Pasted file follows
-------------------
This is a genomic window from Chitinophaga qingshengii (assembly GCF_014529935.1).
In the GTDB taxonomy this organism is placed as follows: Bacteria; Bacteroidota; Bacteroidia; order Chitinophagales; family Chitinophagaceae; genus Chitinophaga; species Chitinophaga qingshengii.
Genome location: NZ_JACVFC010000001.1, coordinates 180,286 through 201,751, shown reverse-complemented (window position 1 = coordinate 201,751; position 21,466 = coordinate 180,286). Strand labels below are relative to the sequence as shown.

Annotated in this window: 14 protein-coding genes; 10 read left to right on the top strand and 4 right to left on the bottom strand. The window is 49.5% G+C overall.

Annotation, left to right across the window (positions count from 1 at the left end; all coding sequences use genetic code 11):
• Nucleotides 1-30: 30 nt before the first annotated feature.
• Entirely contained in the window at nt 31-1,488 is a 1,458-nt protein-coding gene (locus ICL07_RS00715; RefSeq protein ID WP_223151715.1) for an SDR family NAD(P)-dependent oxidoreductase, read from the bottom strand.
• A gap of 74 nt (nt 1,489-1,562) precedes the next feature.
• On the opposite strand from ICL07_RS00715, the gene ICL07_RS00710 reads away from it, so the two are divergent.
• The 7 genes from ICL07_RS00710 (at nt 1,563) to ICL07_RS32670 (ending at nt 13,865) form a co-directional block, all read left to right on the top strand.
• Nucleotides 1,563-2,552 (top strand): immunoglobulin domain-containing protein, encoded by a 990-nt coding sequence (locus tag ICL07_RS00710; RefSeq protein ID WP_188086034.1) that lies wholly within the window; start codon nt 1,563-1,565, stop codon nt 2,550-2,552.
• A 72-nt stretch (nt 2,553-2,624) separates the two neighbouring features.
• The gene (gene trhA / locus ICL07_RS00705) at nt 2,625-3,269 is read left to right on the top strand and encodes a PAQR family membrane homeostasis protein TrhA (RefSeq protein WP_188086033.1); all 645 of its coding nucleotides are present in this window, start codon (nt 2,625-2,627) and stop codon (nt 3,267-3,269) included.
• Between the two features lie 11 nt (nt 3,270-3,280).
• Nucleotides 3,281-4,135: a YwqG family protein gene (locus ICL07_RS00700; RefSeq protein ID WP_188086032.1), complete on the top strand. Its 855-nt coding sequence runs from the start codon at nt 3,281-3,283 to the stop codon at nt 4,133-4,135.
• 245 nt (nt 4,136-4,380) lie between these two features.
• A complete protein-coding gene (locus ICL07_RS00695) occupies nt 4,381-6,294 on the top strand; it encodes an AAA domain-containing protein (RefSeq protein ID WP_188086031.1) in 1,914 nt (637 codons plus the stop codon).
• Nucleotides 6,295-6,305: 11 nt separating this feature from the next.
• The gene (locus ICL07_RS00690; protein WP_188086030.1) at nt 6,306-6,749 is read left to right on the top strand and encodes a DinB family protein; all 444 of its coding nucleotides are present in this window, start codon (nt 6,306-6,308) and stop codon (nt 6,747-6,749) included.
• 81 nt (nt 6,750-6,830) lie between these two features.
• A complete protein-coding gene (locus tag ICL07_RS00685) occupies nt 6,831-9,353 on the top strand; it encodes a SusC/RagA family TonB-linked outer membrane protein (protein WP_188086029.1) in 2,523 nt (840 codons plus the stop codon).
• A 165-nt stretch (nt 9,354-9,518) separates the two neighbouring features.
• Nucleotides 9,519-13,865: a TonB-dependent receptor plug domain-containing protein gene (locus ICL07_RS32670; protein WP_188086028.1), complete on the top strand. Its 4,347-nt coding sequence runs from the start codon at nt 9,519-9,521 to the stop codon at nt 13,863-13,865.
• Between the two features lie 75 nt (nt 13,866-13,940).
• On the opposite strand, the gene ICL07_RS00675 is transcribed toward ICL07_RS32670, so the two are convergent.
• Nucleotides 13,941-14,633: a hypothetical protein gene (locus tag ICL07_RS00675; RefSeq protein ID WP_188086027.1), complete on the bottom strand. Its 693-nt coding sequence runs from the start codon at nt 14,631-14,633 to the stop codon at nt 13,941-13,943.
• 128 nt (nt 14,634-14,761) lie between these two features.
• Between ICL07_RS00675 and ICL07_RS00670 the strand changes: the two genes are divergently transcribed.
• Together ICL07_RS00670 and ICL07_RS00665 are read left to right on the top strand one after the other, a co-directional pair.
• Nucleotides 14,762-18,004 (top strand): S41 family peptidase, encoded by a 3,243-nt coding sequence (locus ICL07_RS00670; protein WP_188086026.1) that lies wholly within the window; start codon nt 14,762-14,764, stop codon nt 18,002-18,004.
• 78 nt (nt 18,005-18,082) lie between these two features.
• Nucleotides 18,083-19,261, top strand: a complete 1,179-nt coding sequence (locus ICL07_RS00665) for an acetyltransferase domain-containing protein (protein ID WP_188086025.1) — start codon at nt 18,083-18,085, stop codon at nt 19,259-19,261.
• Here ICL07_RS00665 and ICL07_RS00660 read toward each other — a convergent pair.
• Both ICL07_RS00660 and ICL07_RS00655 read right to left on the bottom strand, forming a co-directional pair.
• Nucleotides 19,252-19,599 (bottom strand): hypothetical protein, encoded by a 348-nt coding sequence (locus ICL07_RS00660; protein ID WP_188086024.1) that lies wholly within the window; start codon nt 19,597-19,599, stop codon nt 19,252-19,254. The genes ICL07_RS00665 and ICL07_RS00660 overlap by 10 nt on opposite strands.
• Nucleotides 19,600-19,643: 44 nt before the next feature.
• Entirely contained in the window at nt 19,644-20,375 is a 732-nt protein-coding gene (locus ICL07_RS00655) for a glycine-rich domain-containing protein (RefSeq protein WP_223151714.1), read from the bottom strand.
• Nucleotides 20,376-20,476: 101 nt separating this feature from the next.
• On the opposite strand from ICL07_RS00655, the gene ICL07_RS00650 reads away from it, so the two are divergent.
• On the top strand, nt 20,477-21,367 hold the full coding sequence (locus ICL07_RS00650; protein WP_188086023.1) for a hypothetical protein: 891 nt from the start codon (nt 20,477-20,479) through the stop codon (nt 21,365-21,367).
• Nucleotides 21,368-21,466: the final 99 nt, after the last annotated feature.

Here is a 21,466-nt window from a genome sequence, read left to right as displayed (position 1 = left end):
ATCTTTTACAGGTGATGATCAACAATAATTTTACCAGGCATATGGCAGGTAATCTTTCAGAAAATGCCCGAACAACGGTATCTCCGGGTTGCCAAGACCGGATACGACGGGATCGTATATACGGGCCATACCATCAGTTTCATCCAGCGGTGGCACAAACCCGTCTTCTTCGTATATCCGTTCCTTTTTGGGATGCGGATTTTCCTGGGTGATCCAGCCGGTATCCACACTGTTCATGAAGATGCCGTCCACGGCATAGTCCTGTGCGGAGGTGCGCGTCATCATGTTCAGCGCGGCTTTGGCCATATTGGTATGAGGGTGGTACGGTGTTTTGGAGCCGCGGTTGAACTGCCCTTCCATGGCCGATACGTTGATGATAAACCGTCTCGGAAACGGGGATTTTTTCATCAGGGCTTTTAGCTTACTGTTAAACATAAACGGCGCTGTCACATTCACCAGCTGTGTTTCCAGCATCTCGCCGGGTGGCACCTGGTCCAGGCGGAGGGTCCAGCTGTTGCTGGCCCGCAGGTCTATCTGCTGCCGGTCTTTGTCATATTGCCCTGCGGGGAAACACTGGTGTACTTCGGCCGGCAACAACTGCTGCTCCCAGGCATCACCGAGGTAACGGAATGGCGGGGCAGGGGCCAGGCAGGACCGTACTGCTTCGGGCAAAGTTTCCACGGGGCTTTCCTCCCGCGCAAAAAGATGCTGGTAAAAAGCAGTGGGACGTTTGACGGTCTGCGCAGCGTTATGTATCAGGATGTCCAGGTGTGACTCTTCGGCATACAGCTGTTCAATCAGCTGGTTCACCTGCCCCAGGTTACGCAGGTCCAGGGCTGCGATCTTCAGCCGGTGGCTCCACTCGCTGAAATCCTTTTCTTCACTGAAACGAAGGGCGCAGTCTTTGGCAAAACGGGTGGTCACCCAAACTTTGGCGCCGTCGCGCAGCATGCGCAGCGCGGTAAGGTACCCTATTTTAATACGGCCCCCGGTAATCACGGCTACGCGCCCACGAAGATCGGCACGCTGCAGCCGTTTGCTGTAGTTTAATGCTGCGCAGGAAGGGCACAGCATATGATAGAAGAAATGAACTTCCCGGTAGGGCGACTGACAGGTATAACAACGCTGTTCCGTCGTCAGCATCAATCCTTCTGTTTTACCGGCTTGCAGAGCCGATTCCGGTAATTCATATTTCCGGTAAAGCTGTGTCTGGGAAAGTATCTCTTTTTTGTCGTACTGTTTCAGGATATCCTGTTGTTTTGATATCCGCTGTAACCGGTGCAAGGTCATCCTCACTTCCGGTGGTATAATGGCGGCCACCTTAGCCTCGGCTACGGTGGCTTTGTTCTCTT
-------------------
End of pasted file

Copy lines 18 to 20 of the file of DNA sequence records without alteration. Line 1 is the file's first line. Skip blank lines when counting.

• Nucleotides 6,295-6,305: 11 nt separating this feature from the next.
• The gene (locus ICL07_RS00690; protein WP_188086030.1) at nt 6,306-6,749 is read left to right on the top strand and encodes a DinB family protein; all 444 of its coding nucleotides are present in this window, start codon (nt 6,306-6,308) and stop codon (nt 6,747-6,749) included.
• 81 nt (nt 6,750-6,830) lie between these two features.